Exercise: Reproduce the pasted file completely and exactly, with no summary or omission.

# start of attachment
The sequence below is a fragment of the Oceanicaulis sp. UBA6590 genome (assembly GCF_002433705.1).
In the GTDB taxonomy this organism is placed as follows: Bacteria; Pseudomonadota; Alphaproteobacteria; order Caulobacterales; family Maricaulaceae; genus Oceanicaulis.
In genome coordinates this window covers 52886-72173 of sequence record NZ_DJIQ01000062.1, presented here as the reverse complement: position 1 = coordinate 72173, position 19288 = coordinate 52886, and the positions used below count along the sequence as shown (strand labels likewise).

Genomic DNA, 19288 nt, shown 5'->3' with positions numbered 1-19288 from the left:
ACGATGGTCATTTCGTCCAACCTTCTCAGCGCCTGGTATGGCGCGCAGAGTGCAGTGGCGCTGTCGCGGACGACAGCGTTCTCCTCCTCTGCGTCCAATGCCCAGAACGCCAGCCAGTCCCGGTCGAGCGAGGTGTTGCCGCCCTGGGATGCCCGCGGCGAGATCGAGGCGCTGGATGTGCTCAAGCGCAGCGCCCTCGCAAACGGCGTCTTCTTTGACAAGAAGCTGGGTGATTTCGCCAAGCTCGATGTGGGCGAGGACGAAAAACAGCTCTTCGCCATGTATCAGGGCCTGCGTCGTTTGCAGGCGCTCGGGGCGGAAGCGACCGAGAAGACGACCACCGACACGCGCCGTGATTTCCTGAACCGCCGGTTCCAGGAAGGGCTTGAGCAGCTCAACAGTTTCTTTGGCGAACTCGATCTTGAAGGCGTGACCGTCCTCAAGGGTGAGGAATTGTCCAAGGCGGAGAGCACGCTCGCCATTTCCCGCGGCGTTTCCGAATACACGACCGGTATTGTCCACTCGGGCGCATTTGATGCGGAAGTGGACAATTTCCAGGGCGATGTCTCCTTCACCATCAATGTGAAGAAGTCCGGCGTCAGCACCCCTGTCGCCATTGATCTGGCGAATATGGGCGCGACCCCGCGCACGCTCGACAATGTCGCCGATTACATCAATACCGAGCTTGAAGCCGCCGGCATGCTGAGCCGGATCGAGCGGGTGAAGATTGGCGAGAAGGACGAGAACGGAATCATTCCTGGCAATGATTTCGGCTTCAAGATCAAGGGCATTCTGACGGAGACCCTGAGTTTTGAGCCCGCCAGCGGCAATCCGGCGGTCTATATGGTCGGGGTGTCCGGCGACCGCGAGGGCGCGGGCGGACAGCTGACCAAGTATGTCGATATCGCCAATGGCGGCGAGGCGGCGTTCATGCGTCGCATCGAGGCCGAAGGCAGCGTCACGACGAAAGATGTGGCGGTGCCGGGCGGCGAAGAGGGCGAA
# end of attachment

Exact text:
The sequence below is a fragment of the Oceanicaulis sp. UBA6590 genome (assembly GCF_002433705.1).
In the GTDB taxonomy this organism is placed as follows: Bacteria; Pseudomonadota; Alphaproteobacteria; order Caulobacterales; family Maricaulaceae; genus Oceanicaulis.
In genome coordinates this window covers 52886-72173 of sequence record NZ_DJIQ01000062.1, presented here as the reverse complement: position 1 = coordinate 72173, position 19288 = coordinate 52886, and the positions used below count along the sequence as shown (strand labels likewise).

Genomic DNA, 19288 nt, shown 5'->3' with positions numbered 1-19288 from the left:
ACGATGGTCATTTCGTCCAACCTTCTCAGCGCCTGGTATGGCGCGCAGAGTGCAGTGGCGCTGTCGCGGACGACAGCGTTCTCCTCCTCTGCGTCCAATGCCCAGAACGCCAGCCAGTCCCGGTCGAGCGAGGTGTTGCCGCCCTGGGATGCCCGCGGCGAGATCGAGGCGCTGGATGTGCTCAAGCGCAGCGCCCTCGCAAACGGCGTCTTCTTTGACAAGAAGCTGGGTGATTTCGCCAAGCTCGATGTGGGCGAGGACGAAAAACAGCTCTTCGCCATGTATCAGGGCCTGCGTCGTTTGCAGGCGCTCGGGGCGGAAGCGACCGAGAAGACGACCACCGACACGCGCCGTGATTTCCTGAACCGCCGGTTCCAGGAAGGGCTTGAGCAGCTCAACAGTTTCTTTGGCGAACTCGATCTTGAAGGCGTGACCGTCCTCAAGGGTGAGGAATTGTCCAAGGCGGAGAGCACGCTCGCCATTTCCCGCGGCGTTTCCGAATACACGACCGGTATTGTCCACTCGGGCGCATTTGATGCGGAAGTGGACAATTTCCAGGGCGATGTCTCCTTCACCATCAATGTGAAGAAGTCCGGCGTCAGCACCCCTGTCGCCATTGATCTGGCGAATATGGGCGCGACCCCGCGCACGCTCGACAATGTCGCCGATTACATCAATACCGAGCTTGAAGCCGCCGGCATGCTGAGCCGGATCGAGCGGGTGAAGATTGGCGAGAAGGACGAGAACGGAATCATTCCTGGCAATGATTTCGGCTTCAAGATCAAGGGCATTCTGACGGAGACCCTGAGTTTTGAGCCCGCCAGCGGCAATCCGGCGGTCTATATGGTCGGGGTGTCCGGCGACCGCGAGGGCGCGGGCGGACAGCTGACCAAGTATGTCGATATCGCCAATGGCGGCGAGGCGGCGTTCATGCGTCGCATCGAGGCCGAAGGCAGCGTCACGACGAAAGATGTGGCGGTGCCGGGCGGCGAAGAGGGCGAA